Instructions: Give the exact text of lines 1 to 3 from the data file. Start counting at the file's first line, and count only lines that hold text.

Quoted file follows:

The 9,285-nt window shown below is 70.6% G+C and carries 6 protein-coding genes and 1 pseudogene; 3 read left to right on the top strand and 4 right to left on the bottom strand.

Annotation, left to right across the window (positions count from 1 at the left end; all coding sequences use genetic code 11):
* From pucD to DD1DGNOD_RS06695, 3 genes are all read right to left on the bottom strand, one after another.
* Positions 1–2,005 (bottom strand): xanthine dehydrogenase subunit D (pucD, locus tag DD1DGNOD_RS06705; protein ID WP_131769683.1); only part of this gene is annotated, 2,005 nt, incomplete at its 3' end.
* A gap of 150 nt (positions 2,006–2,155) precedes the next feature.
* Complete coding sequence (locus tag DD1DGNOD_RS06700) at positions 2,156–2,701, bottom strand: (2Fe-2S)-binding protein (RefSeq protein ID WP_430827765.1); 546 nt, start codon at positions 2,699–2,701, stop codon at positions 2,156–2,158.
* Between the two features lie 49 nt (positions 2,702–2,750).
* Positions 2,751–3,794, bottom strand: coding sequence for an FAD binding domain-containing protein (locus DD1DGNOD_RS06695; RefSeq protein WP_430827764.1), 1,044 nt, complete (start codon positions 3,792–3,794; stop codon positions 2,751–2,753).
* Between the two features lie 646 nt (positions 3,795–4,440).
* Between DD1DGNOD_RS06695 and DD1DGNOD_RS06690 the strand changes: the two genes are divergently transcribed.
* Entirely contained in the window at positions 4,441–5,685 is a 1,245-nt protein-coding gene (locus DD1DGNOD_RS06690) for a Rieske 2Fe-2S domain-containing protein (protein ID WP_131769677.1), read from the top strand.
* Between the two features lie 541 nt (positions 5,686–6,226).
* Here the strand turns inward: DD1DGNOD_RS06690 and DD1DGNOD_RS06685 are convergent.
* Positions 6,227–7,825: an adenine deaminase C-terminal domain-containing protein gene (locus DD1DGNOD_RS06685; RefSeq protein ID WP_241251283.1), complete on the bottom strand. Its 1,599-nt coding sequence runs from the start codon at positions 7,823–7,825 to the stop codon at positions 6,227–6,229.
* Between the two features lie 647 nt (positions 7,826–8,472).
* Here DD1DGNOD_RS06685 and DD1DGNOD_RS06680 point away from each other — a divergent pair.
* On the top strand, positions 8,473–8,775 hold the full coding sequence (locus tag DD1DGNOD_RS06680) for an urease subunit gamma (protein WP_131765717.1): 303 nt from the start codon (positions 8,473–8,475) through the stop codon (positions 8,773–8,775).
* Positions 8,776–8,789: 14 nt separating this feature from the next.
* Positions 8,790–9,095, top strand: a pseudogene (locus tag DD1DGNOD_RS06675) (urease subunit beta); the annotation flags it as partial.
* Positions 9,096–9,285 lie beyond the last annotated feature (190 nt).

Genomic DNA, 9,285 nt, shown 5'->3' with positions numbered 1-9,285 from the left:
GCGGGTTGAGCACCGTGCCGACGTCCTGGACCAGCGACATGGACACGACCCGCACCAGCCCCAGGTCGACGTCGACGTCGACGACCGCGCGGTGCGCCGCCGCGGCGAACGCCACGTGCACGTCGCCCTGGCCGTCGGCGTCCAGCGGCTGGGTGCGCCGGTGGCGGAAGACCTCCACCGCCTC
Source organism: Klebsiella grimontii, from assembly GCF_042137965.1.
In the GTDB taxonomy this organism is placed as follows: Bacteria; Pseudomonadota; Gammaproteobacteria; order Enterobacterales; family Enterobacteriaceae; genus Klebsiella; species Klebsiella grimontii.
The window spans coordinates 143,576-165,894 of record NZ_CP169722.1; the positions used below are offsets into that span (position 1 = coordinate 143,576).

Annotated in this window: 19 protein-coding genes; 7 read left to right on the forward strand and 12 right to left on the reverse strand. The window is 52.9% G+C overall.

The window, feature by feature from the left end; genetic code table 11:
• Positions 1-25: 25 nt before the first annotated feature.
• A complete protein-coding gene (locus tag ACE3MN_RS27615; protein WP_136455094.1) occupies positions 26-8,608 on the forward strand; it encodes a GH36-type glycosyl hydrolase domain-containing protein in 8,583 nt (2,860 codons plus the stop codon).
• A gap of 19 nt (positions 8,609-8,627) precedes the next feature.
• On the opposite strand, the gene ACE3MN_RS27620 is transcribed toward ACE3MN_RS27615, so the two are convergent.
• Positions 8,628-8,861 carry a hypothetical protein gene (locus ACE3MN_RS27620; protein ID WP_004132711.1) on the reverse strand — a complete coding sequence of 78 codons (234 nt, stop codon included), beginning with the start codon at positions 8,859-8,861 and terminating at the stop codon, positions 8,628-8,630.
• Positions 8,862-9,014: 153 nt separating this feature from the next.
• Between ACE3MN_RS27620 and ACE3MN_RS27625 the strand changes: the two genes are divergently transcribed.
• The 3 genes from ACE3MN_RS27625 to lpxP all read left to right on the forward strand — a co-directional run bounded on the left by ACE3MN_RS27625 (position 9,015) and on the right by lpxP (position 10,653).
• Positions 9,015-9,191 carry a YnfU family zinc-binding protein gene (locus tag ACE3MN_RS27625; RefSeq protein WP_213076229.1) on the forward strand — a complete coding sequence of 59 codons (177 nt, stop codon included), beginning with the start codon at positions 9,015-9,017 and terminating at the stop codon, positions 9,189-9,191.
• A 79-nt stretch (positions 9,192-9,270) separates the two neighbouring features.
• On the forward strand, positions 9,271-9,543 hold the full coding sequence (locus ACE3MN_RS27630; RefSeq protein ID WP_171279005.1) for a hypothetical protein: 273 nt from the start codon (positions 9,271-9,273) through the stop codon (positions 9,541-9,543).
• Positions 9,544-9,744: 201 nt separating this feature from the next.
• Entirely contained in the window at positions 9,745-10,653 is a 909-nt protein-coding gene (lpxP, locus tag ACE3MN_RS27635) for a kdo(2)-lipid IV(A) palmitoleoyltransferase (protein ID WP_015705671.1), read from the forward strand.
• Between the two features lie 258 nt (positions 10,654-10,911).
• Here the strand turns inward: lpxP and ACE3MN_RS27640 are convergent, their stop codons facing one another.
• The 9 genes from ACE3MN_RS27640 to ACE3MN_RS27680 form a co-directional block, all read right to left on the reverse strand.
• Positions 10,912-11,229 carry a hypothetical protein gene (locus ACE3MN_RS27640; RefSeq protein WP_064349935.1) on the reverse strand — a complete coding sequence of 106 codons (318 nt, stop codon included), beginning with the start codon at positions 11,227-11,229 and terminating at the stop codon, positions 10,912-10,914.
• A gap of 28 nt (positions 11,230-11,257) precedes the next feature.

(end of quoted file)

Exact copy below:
The 9,285-nt window shown below is 70.6% G+C and carries 6 protein-coding genes and 1 pseudogene; 3 read left to right on the top strand and 4 right to left on the bottom strand.

Annotation, left to right across the window (positions count from 1 at the left end; all coding sequences use genetic code 11):
* From pucD to DD1DGNOD_RS06695, 3 genes are all read right to left on the bottom strand, one after another.